Examples of Short Bones
Short bones are bones in the body, designed to provide stability and support with almost no movement. They are wide in nature, just as they are also long though not as long as the long bones. These bone are usually found in the hand and foot, known as carpals and tarsals respectively.
These short bones have nearly the shape of a cube with nearly the same horizontal and vertical dimensions. They consist mainly of spongy bone which is concealed by a thin layer of compact bone. The spongy nature of short bones lowers the weight of the skeleton by providing a balancing to denser and heavy compact bone due to its low density and lightweight.
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We have loads of examples of short bones in the body, mostly found in the carpals and tarsals, here are a few examples:
The lunate bone which is also one of the short bones found in the carpals is otherwise known as Semilunar bone. Its outline is concave or curved in nature. It is located at the centre of the proximal row of the carpal bones which articulates laterally, medically and distally with the scaphoid, triquetral bone, and the capitate bone.
Proximally, the lunate bone has a convex and smooth surface which articulates with the radius, while it’s lateral surface is narrow and flat in nature, with a surface almost like the curved shape of the moon, for articulation with the scaphoid. Medially, the surface of a lunate bone has a smooth and quadrilateral side which articulates with the triquetral bone.
The palmar and dorsal branches which are rough in nature, supply blood to the lunate bone. The lunate bone also assists in the movement of the wrist.
• Pisiform Bone
Pisiform is a sesamoid bone that looks like a small knob found in the wrist, with no covering of the periosteum membrane. Where the ulna articulates with the wrist is situated the Pisiform, which lies between the tendon of the flexor carpi ulnaris muscle.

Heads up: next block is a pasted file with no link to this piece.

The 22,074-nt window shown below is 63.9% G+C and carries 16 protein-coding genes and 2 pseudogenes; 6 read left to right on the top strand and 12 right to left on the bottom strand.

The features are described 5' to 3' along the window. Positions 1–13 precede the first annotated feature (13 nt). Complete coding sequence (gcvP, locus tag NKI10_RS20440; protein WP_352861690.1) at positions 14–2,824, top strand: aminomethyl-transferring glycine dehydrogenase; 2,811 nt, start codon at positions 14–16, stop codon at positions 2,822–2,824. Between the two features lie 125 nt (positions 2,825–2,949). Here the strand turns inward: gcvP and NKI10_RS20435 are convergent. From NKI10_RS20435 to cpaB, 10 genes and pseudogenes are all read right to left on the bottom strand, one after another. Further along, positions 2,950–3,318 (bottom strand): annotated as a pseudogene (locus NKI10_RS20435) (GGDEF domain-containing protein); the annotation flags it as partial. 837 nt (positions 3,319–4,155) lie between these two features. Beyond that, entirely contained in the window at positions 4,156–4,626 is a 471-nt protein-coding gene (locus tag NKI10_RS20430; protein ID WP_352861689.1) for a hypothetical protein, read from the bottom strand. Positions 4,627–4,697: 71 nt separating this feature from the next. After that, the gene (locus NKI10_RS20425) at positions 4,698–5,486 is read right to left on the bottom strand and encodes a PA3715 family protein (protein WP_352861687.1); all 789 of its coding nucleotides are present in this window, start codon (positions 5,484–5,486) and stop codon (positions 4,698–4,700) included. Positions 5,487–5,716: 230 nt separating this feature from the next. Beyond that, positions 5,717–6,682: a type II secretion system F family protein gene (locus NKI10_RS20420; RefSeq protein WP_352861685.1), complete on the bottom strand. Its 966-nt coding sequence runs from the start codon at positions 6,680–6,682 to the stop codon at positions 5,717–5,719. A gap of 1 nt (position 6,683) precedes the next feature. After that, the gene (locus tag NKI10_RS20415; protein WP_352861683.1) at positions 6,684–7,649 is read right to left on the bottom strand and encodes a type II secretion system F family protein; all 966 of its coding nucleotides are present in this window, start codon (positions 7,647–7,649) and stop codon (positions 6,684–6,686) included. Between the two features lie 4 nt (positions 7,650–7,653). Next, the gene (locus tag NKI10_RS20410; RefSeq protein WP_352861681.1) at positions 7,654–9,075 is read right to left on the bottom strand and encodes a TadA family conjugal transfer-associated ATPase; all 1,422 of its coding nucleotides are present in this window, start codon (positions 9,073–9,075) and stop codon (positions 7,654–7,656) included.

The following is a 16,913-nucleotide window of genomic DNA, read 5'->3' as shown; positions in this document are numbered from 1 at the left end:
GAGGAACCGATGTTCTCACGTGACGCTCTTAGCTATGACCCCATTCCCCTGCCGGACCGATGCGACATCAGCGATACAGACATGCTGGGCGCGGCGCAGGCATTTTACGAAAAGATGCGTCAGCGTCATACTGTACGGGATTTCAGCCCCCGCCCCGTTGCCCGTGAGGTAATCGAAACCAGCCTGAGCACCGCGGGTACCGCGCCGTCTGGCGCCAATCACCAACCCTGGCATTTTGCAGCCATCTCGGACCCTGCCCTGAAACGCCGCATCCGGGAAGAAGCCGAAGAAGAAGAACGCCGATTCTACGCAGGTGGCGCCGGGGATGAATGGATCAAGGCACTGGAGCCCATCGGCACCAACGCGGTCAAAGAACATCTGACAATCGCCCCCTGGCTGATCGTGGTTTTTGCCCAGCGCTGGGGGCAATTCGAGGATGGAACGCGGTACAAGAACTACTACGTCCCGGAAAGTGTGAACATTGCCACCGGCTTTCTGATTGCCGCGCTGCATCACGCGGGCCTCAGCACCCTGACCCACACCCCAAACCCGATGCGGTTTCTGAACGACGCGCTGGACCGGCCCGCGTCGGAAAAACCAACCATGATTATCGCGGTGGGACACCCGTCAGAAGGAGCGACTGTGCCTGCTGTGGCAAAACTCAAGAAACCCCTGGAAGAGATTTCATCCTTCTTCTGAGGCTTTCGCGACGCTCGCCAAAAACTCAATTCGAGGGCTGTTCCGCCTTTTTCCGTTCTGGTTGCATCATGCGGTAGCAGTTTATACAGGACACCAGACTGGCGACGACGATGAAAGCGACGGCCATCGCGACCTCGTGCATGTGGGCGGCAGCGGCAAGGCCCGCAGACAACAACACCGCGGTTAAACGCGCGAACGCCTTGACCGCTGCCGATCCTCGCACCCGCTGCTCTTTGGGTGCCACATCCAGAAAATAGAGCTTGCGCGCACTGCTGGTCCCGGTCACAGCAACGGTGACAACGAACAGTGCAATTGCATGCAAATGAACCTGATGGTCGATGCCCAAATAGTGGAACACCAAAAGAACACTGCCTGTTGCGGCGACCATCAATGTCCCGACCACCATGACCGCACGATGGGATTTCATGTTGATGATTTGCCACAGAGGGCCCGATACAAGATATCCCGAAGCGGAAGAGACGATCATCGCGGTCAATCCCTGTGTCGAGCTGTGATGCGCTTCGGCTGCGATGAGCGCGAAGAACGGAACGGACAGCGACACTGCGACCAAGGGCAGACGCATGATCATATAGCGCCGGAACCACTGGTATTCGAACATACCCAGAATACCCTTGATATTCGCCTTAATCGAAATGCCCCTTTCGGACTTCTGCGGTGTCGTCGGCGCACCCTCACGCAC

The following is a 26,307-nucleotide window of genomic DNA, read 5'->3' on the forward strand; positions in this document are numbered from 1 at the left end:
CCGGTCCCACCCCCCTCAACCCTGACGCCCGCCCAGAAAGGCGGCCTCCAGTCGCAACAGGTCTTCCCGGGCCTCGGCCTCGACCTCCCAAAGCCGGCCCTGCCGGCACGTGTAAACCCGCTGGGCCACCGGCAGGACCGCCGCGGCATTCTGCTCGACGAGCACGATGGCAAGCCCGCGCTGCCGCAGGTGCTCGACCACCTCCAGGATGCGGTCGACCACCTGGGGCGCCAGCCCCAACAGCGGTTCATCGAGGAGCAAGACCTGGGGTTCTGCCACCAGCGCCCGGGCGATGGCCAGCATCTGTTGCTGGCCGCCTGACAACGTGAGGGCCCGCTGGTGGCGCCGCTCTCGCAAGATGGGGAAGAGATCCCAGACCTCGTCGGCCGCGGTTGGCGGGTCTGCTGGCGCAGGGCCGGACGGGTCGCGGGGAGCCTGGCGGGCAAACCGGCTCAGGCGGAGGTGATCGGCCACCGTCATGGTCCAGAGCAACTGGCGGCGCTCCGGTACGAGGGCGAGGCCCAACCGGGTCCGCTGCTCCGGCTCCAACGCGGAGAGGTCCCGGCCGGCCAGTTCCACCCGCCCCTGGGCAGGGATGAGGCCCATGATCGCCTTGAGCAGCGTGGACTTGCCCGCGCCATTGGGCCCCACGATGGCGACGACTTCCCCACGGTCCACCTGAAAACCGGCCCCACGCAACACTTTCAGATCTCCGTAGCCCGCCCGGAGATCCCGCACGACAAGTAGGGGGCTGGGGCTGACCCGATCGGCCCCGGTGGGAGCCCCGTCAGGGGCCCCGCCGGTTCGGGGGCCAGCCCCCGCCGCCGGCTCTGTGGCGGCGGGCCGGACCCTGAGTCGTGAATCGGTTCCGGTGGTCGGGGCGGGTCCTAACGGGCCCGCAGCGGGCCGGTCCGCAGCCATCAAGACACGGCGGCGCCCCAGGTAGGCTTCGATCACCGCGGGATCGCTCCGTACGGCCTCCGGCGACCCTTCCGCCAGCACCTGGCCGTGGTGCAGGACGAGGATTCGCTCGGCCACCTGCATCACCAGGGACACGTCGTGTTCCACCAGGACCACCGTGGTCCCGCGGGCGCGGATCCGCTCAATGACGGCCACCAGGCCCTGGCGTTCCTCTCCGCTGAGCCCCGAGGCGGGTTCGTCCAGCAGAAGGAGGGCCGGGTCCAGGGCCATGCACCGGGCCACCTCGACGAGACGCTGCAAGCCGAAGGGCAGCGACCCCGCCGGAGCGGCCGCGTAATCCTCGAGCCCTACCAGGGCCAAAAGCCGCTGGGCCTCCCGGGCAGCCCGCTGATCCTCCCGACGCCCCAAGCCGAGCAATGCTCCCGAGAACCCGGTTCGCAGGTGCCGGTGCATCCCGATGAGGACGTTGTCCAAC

It only has one side that acts as a joint, articulating with the triquetral bone. It is on a plane anterior to the other carpal bones and is spheroidal in form.
Pisiform has four facets which are:
- The lateral surface is rough and concave.
- The palmar surface is rounded and rough and gives attachment to the transverse carpal ligament, the flexor carpi ulnaris and the abductor digiti quinti.
- The medial surface’ is rough and usually convex.
- The dorsal surface is smooth and oval, and articulates with the triquetral: this facet approaches the superior, but not the inferior border of the bone.
• Capitate Bone
If all the carpal bones, capitate bone is the largest. It articulates with the third metacarpal, located at the base of the palm of the hand. The capitate has three parts namely: upper, lower and middle parts.
The upper part is referred to as the Head, the lower part is referred to as the Body, while the middle is called the Neck. Capitate bone is the third bone from the thumb in the distal row of the carpals which lies between the trapezoid and the hamate bones.
At the centre of the wrist is situated the capitate.
The capitate bone is the largest carpal bone with the highest number of articulations which makes it a very important bone in the wrist as it maintains movements and shapes the carpal rows.
The axis of rotation for any wrist motion will pass through the capitate, this is due to the fact that it is located at the centre of the wrist.
The hamate is also one of the carpal bones which also and example of short bone which connects with the capitate, lunate and triquetral which are also carpal bones, and also the two bones of metacarpals which also long bones of the palm. It has a process like a hook which protrudes from the side of the palm of the wrist toward the outside of the body. The hamate forms part of the ulnar canal also known as Guyon’s canal.
Talus, also known as ankle bone forms the lower part of the ankle joint which does the work of transmitting the weight of the body to the foot. Talus is the second largest bone in the tarsals. It has the highest percentage of articular cartilage. It articulates with the tibia and fibula.